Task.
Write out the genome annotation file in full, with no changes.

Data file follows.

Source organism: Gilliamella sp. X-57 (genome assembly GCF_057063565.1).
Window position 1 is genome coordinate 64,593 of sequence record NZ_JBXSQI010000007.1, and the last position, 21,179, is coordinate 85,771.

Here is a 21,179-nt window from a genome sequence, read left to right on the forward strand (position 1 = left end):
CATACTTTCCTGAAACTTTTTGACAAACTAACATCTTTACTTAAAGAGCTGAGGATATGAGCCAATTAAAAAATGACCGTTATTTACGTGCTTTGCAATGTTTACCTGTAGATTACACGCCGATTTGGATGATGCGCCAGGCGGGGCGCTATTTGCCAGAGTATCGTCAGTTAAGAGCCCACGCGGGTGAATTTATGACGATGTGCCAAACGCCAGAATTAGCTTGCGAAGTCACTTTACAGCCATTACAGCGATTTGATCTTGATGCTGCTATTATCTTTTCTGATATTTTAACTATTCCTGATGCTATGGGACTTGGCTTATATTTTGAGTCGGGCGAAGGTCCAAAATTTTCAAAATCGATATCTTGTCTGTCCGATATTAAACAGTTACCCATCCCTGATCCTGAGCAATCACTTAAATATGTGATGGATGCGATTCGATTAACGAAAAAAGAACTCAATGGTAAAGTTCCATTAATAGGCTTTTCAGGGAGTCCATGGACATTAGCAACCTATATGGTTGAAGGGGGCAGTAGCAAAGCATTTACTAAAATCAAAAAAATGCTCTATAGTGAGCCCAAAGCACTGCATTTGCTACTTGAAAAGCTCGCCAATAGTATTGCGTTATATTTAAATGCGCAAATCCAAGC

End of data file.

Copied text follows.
Source organism: Gilliamella sp. X-57 (genome assembly GCF_057063565.1).
Window position 1 is genome coordinate 64,593 of sequence record NZ_JBXSQI010000007.1, and the last position, 21,179, is coordinate 85,771.

Here is a 21,179-nt window from a genome sequence, read left to right on the forward strand (position 1 = left end):
CATACTTTCCTGAAACTTTTTGACAAACTAACATCTTTACTTAAAGAGCTGAGGATATGAGCCAATTAAAAAATGACCGTTATTTACGTGCTTTGCAATGTTTACCTGTAGATTACACGCCGATTTGGATGATGCGCCAGGCGGGGCGCTATTTGCCAGAGTATCGTCAGTTAAGAGCCCACGCGGGTGAATTTATGACGATGTGCCAAACGCCAGAATTAGCTTGCGAAGTCACTTTACAGCCATTACAGCGATTTGATCTTGATGCTGCTATTATCTTTTCTGATATTTTAACTATTCCTGATGCTATGGGACTTGGCTTATATTTTGAGTCGGGCGAAGGTCCAAAATTTTCAAAATCGATATCTTGTCTGTCCGATATTAAACAGTTACCCATCCCTGATCCTGAGCAATCACTTAAATATGTGATGGATGCGATTCGATTAACGAAAAAAGAACTCAATGGTAAAGTTCCATTAATAGGCTTTTCAGGGAGTCCATGGACATTAGCAACCTATATGGTTGAAGGGGGCAGTAGCAAAGCATTTACTAAAATCAAAAAAATGCTCTATAGTGAGCCCAAAGCACTGCATTTGCTACTTGAAAAGCTCGCCAATAGTATTGCGTTATATTTAAATGCGCAAATCCAAGC